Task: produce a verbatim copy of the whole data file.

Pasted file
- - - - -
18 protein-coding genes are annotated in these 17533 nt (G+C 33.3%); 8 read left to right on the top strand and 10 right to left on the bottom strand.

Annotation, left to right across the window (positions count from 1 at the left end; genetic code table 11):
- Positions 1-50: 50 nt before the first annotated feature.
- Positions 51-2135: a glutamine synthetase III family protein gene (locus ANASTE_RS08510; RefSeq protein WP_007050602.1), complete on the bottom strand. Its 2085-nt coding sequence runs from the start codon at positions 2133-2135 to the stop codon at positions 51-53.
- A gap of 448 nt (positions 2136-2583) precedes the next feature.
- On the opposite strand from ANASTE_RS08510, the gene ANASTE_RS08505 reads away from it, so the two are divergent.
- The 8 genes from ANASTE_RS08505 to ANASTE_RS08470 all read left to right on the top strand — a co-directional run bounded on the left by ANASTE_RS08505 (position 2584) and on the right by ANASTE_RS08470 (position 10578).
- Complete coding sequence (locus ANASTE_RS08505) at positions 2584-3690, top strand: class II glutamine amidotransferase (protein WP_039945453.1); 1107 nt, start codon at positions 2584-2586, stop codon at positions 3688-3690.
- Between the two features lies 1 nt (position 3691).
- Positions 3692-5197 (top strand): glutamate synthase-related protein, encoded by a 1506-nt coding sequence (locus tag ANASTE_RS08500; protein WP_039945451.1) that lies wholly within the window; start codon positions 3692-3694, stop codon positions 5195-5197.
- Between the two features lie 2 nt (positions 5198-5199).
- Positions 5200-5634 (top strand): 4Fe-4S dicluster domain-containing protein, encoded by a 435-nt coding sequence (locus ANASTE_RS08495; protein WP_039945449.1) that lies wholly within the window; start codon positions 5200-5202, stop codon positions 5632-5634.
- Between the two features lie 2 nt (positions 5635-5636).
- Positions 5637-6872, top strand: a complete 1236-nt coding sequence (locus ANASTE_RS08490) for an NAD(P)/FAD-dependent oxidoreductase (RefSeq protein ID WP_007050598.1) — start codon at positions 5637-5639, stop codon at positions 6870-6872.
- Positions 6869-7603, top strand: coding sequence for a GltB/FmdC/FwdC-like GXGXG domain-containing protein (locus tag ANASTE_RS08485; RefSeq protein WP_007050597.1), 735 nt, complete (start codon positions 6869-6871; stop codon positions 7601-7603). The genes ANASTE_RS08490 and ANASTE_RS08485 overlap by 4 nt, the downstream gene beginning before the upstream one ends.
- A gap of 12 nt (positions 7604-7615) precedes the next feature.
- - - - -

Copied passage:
18 protein-coding genes are annotated in these 17533 nt (G+C 33.3%); 8 read left to right on the top strand and 10 right to left on the bottom strand.

Annotation, left to right across the window (positions count from 1 at the left end; genetic code table 11):
- Positions 1-50: 50 nt before the first annotated feature.
- Positions 51-2135: a glutamine synthetase III family protein gene (locus ANASTE_RS08510; RefSeq protein WP_007050602.1), complete on the bottom strand. Its 2085-nt coding sequence runs from the start codon at positions 2133-2135 to the stop codon at positions 51-53.
- A gap of 448 nt (positions 2136-2583) precedes the next feature.
- On the opposite strand from ANASTE_RS08510, the gene ANASTE_RS08505 reads away from it, so the two are divergent.
- The 8 genes from ANASTE_RS08505 to ANASTE_RS08470 all read left to right on the top strand — a co-directional run bounded on the left by ANASTE_RS08505 (position 2584) and on the right by ANASTE_RS08470 (position 10578).
- Complete coding sequence (locus ANASTE_RS08505) at positions 2584-3690, top strand: class II glutamine amidotransferase (protein WP_039945453.1); 1107 nt, start codon at positions 2584-2586, stop codon at positions 3688-3690.
- Between the two features lies 1 nt (position 3691).
- Positions 3692-5197 (top strand): glutamate synthase-related protein, encoded by a 1506-nt coding sequence (locus tag ANASTE_RS08500; protein WP_039945451.1) that lies wholly within the window; start codon positions 3692-3694, stop codon positions 5195-5197.
- Between the two features lie 2 nt (positions 5198-5199).
- Positions 5200-5634 (top strand): 4Fe-4S dicluster domain-containing protein, encoded by a 435-nt coding sequence (locus ANASTE_RS08495; protein WP_039945449.1) that lies wholly within the window; start codon positions 5200-5202, stop codon positions 5632-5634.
- Between the two features lie 2 nt (positions 5635-5636).
- Positions 5637-6872, top strand: a complete 1236-nt coding sequence (locus ANASTE_RS08490) for an NAD(P)/FAD-dependent oxidoreductase (RefSeq protein ID WP_007050598.1) — start codon at positions 5637-5639, stop codon at positions 6870-6872.
- Positions 6869-7603, top strand: coding sequence for a GltB/FmdC/FwdC-like GXGXG domain-containing protein (locus tag ANASTE_RS08485; RefSeq protein WP_007050597.1), 735 nt, complete (start codon positions 6869-6871; stop codon positions 7601-7603). The genes ANASTE_RS08490 and ANASTE_RS08485 overlap by 4 nt, the downstream gene beginning before the upstream one ends.
- A gap of 12 nt (positions 7604-7615) precedes the next feature.